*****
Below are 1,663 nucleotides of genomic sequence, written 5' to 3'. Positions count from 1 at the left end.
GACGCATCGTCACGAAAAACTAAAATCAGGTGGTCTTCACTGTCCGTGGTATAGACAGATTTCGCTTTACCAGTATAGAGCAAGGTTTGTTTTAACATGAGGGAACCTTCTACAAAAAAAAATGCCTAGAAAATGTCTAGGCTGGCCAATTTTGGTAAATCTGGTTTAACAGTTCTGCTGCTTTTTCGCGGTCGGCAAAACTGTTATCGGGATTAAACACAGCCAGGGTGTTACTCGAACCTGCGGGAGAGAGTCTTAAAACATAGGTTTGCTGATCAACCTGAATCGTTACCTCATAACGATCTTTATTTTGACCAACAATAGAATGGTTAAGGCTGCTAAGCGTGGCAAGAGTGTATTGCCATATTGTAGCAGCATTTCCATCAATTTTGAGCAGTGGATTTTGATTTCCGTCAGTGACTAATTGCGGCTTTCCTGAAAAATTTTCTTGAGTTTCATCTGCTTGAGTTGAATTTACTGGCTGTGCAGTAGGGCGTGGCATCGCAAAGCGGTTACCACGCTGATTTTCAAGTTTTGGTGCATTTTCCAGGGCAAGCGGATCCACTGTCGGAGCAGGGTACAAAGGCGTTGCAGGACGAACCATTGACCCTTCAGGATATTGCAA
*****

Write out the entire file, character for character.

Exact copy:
Below are 1,663 nucleotides of genomic sequence, written 5' to 3'. Positions count from 1 at the left end.
GACGCATCGTCACGAAAAACTAAAATCAGGTGGTCTTCACTGTCCGTGGTATAGACAGATTTCGCTTTACCAGTATAGAGCAAGGTTTGTTTTAACATGAGGGAACCTTCTACAAAAAAAAATGCCTAGAAAATGTCTAGGCTGGCCAATTTTGGTAAATCTGGTTTAACAGTTCTGCTGCTTTTTCGCGGTCGGCAAAACTGTTATCGGGATTAAACACAGCCAGGGTGTTACTCGAACCTGCGGGAGAGAGTCTTAAAACATAGGTTTGCTGATCAACCTGAATCGTTACCTCATAACGATCTTTATTTTGACCAACAATAGAATGGTTAAGGCTGCTAAGCGTGGCAAGAGTGTATTGCCATATTGTAGCAGCATTTCCATCAATTTTGAGCAGTGGATTTTGATTTCCGTCAGTGACTAATTGCGGCTTTCCTGAAAAATTTTCTTGAGTTTCATCTGCTTGAGTTGAATTTACTGGCTGTGCAGTAGGGCGTGGCATCGCAAAGCGGTTACCACGCTGATTTTCAAGTTTTGGTGCATTTTCCAGGGCAAGCGGATCCACTGTCGGAGCAGGGTACAAAGGCGTTGCAGGACGAACCATTGACCCTTCAGGATATTGCAA